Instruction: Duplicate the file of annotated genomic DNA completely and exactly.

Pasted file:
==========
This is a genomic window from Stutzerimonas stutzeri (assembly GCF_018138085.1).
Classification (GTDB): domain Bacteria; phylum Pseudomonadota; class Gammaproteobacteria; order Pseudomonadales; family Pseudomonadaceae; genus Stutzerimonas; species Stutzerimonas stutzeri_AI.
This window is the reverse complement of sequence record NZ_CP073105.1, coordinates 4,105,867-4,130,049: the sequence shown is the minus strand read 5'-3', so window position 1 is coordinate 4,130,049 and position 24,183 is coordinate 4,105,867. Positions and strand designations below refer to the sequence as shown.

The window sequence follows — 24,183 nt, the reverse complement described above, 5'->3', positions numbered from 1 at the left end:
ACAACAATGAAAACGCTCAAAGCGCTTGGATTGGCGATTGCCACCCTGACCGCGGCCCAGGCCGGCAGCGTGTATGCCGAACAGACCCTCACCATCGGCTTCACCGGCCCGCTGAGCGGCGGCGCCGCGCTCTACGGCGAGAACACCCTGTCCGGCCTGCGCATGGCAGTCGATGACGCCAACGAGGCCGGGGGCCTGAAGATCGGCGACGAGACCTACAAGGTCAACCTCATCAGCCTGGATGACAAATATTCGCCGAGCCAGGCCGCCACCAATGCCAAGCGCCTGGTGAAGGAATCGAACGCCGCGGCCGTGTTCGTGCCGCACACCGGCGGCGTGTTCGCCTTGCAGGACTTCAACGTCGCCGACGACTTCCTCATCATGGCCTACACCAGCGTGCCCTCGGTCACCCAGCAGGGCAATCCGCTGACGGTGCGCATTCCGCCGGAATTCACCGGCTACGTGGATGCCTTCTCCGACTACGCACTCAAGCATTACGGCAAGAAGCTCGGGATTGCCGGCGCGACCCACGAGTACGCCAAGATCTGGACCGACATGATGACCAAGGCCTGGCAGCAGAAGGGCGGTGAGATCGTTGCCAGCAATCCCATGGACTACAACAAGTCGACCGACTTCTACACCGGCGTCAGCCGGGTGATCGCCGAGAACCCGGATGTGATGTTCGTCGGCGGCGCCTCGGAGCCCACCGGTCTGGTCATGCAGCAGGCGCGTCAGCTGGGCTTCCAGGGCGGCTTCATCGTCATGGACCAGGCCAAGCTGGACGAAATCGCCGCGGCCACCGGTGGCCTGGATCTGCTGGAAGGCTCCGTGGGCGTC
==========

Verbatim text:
This is a genomic window from Stutzerimonas stutzeri (assembly GCF_018138085.1).
Classification (GTDB): domain Bacteria; phylum Pseudomonadota; class Gammaproteobacteria; order Pseudomonadales; family Pseudomonadaceae; genus Stutzerimonas; species Stutzerimonas stutzeri_AI.
This window is the reverse complement of sequence record NZ_CP073105.1, coordinates 4,105,867-4,130,049: the sequence shown is the minus strand read 5'-3', so window position 1 is coordinate 4,130,049 and position 24,183 is coordinate 4,105,867. Positions and strand designations below refer to the sequence as shown.

The window sequence follows — 24,183 nt, the reverse complement described above, 5'->3', positions numbered from 1 at the left end:
ACAACAATGAAAACGCTCAAAGCGCTTGGATTGGCGATTGCCACCCTGACCGCGGCCCAGGCCGGCAGCGTGTATGCCGAACAGACCCTCACCATCGGCTTCACCGGCCCGCTGAGCGGCGGCGCCGCGCTCTACGGCGAGAACACCCTGTCCGGCCTGCGCATGGCAGTCGATGACGCCAACGAGGCCGGGGGCCTGAAGATCGGCGACGAGACCTACAAGGTCAACCTCATCAGCCTGGATGACAAATATTCGCCGAGCCAGGCCGCCACCAATGCCAAGCGCCTGGTGAAGGAATCGAACGCCGCGGCCGTGTTCGTGCCGCACACCGGCGGCGTGTTCGCCTTGCAGGACTTCAACGTCGCCGACGACTTCCTCATCATGGCCTACACCAGCGTGCCCTCGGTCACCCAGCAGGGCAATCCGCTGACGGTGCGCATTCCGCCGGAATTCACCGGCTACGTGGATGCCTTCTCCGACTACGCACTCAAGCATTACGGCAAGAAGCTCGGGATTGCCGGCGCGACCCACGAGTACGCCAAGATCTGGACCGACATGATGACCAAGGCCTGGCAGCAGAAGGGCGGTGAGATCGTTGCCAGCAATCCCATGGACTACAACAAGTCGACCGACTTCTACACCGGCGTCAGCCGGGTGATCGCCGAGAACCCGGATGTGATGTTCGTCGGCGGCGCCTCGGAGCCCACCGGTCTGGTCATGCAGCAGGCGCGTCAGCTGGGCTTCCAGGGCGGCTTCATCGTCATGGACCAGGCCAAGCTGGACGAAATCGCCGCGGCCACCGGTGGCCTGGATCTGCTGGAAGGCTCCGTGGGCGTC